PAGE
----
The apparatus 20 is used as follows. After the accuracy of the gage blocks 21a, 21b and 21c has been certified as conforming to a specified grade by a qualified measurement laboratory, by way of example, the U.S. Bureau of Standards, the gage blocks 21a, 21b and 21c are installed in the recessed portion 57 of the holding device 26 as shown in FIG. 1. The plate 50 is attached to the caliper with four screws 51. Thereafter the front and rear faces of the blocks 21a, 21b and 21c are horizontally aligned by advancing the set screws 52 in the plate 50 until the gage blocks 21a, 21b and 21c (without exerting undue force on the gage blocks) contact the vertical face 58 of the recess 57. The upper and lower faces of the gage blocks 21a, 21b and 21c are brought into close contact and the blocks 21a, 21b, and 21c are fixed in the recess 57 by tightening a thumb screw 53 on the upper portion of the caliper 26.

After the gage blocks 21a, 21b and 21c have been installed, the apparatus 20 is positioned within the measurement volume of a CMM. Measurements are taken by contacting the end, upper, lower and side faces of the gage blocks 21a, 21b and 21c with the probe. Further measurements are taken by rotating the column 24 and caliper 26 as shown in FIGS. 1, 8, 9 and 10 to re-position the gage blocks 21a, 21b and 21c in the measurement volume. Each set of measurements is compared with previous sets to certify the accuracy and repeatability of the machine. If the sets of measurements do not agree, the CMM is calibrated with the apparatus 20.

Referring now to FIGS. 11 through 13, an embodiment 59 is shown which also serves to align a CMM probe with a small hole or space of a part during a measurement of the part. The plate 60 is extended upward and forms a pair of spaced apart V-Blocks 61a and 61b. A probe 62 is aligned as shown in FIG. 13, by setting the caliper 60 at a designated angle and resting the probe 62 in the V-Blocks 61a and 61b. A space 63 between the V-Blocks 61a and 61b is provided to clear a ball end portion of a small probe. In such case, the ball end portion of the small probe will lie in the space 63 between the V-Blocks 61a and 61b.

From the foregoing, it is apparent that my invention provides a means for certifying and taking measurements on coordinate measuring machines and pre-aligning which is affordable, accurate and easy to use.

Although only two embodiments have been disclosed, it is not my intention to limit my invention to these embodiments since other embodiments can be derived by obvious changes in materials, size, shape, arrangement, substitution and addition of parts without departing from the spirit thereof.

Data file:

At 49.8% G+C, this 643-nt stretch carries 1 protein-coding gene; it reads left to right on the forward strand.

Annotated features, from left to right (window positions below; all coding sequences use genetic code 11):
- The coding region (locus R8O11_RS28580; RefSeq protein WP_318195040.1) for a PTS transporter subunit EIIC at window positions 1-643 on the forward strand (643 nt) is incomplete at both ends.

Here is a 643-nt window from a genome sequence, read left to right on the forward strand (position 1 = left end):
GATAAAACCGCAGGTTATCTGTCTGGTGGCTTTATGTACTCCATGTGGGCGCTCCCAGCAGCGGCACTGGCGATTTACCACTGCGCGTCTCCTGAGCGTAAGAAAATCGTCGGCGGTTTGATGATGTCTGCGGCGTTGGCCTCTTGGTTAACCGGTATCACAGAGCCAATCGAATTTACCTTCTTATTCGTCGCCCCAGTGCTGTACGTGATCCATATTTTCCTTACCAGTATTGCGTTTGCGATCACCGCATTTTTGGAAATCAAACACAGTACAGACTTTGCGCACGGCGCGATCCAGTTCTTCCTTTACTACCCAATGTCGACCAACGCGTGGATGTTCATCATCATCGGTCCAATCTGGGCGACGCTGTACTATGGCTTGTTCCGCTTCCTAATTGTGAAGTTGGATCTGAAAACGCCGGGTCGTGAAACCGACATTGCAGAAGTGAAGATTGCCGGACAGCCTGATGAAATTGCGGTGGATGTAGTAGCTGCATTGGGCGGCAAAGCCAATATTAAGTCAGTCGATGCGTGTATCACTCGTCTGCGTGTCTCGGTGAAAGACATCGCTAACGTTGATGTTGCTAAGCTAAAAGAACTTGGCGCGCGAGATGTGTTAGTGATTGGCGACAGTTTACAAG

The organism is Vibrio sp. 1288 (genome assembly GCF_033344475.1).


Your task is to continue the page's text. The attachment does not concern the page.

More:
Patent Citations
Cited PatentFiling datePublication dateApplicantTitle
US2645023 *Nov 1, 1947Jul 14, 1953Nikola TrbojevichCaliper using differential series of gauge blocks
US3162955 *Apr 4, 1961Dec 29, 1964Egli Henry OGage block assembly fastening devices
US4523450 *Sep 20, 1982Jun 18, 1985Carl-Zeiss-Stiftung, Heidenheim/BrenzMethod of calibrating probe pins on multicoordinate measurement machines
US4763507 *May 11, 1987Aug 16, 1988Bobier Tool Supply, Inc.For testing the accuracy of shape and size data
US4932136 *Jul 13, 1989Jun 12, 1990Uranit GmbhTester for coordinate measuring devices
US4962591 *Sep 27, 1989Oct 16, 1990Carl-Zeiss-Stiftung, Heidenheim/BrenzCalibration-test member for a coordinate-measuring instrument
US5231768 *May 29, 1991Aug 3, 1993Brown & Sharpe Manufacturing Co.Stacked block step gage
US5259120 *Jul 20, 1992Nov 9, 1993Renishaw Transducer Systems LimitedCalibration and measurement device
US5430948 *Jul 12, 1993Jul 11, 1995Vander Wal, Iii; H. JamesCoordinate measuring machine certification system
DE4011890A1 *Apr 12, 1990Oct 17, 1991Stiefelmayer Kg CAuxiliary reference for three=dimensional measuring and/or marking - has auxiliary cubic body rotatable about axis aligned with one coordinate axis
FR1138532A * Title not available
Non-Patent Citations
Reference
1"CMM accuracy measurements", Quality magazine, Dec. 1986 (Hitchcock Publishing Company).
2 *CMM accuracy measurements , Quality magazine, Dec. 1986 (Hitchcock Publishing Company).
Referenced by
Citing PatentFiling datePublication dateApplicantTitle
CN102128579BDec 7, 2010Nov 14, 2012成都飞机工业(集团)有限责任公司Detecting device for measuring appearance with compound angle length
Classifications
U.S. Classification33/502, 33/567
International ClassificationG01B21/04, G01B3/30
Cooperative ClassificationG01B21/042, G01B3/30
European ClassificationG01B3/30, G01B21/04B
Legal Events
DateCodeEventDescription
Oct 29, 2002FPExpired due to failure to pay maintenance fee
Effective date: 20020901
Sep 3, 2002LAPSLapse for failure to pay maintenance fees
Mar 19, 2002REMIMaintenance fee reminder mailed
Nov 10, 1998CCCertificate of correction